Friday, May 30, 2008
The New York Society for the Suppression of Vice helped ban the famous book Ulysses by James Joyce for a time.
I was not particularly impressed with The One Minute Entrepreneur. I read it while I was coming in on the train this morning to work. It is very much a feel good book about having a very positive outlook on life. The premise of the book, someone opening a successful speaking and motivation bureau is too close to the writers of the book.
It turns the book into a giant hundred page cliche. If you want to read something upbeat for a customer service or salesperson this book would be good. It is too focused on sales and touches too lightly on other aspects of entrepreneurship. I am not sure I would even call this book a book about entrepreneurship. It is really about running a motivational sales business. If you sold greeting cards with positive sayings this would ring true. However, if you were selling copy machines you would be at a loss for words after reading this book.
This book is like so many of the positive spin books out there, great for motivating your people, but impractical. There are places in the book which are so full of wishful thinking that they are astounding. For example, you should open your account books then people will be understanding when they get their salaries cut and there is a hiring freeze. However, if you want a positive story which will help you feel good about selling just about anything, this book is for you.
There are a lot of very simple tips at the end of each chapter. These are about basic success in life, not just as an entrepreneur. Things like read every day, keep a journal, be upbeat, make sure you bring in more money than you spend, customer service is important, take time for god, balance your life between work and family, be honest, and various maxims for success in life and business.
At the end of the book, they have a brief bibliography which lists various self help business books. These are pretty basic things like The One Minute Manager, Raving Fans, Life Is Tremendous, and Kingdomality. There is a mix of sales training with evangelical Christian ministry in this book which is a bit over the top. This is the kind of book which I would not buy, but might check out of the library.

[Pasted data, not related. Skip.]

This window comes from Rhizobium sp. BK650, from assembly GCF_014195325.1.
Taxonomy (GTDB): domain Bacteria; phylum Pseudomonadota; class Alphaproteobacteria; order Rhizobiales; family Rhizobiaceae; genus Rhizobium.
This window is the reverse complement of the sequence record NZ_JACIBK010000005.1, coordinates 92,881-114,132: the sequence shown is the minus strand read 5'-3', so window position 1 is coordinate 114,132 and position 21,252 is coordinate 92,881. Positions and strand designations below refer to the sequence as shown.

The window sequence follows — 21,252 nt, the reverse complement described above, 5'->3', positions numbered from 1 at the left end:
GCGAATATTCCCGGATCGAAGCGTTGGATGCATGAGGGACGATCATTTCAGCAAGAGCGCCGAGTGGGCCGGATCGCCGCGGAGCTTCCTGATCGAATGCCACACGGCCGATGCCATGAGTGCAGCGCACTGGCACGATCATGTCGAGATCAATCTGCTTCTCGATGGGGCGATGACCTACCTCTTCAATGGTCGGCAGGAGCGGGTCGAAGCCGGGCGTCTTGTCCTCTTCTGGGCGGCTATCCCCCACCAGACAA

Just as an afterthought, my favorite motivational book is by Dr. Seuss, it is meant for someone just graduating high school or college, and is quite entertaining. Oh The Places You'll Go.
I put another book on hold today, Sagramanda by Alan Dean Foster. It is supposed to be a near future thriller set in modern India. Near future thrillers are kind of interesting, they extrapolate changes in technology in the near future. They usually have some kind of espionage or disaster happening. The last near future thriller I read was William Gibson's Spook Country
Right now, I am holding Full of Bull, Do What Wall Street Does, Not What It Says, To Make Money In The Market by Stephen T. McClellan. This is an analysis of what analysts mean when they are reporting by an analyst with 32 years of wall street experience. It talks about biases, blindspots, and manipulation in financial reporting. I think I put the book on hold about four weeks ago. There is often no telling when a book will come in that is on reserve.
I was looking around on the web again. This time, I found a nice little article on how to read business books by Seth Godin. I am posting a link to this article, because it seems relevant for the moment.
I also looked through Kirkus Reviews this morning. They have a book which I hopefully will get to read. It isn't coming out until August 18, 2008. A Universal History of the Destruction of Books From Ancient Sumer to Modern Day Iraq by Fernando Baez.
One of the things this blog is about is the relation between social networking and books. There are three major social networks that combine social networking with books http://www.shelfari.com/ , http://www.librarything.com/ , and http://www.goodreads.com/ . Please let me know about any others you can think of. I intend to look at them a little more closely in the next week.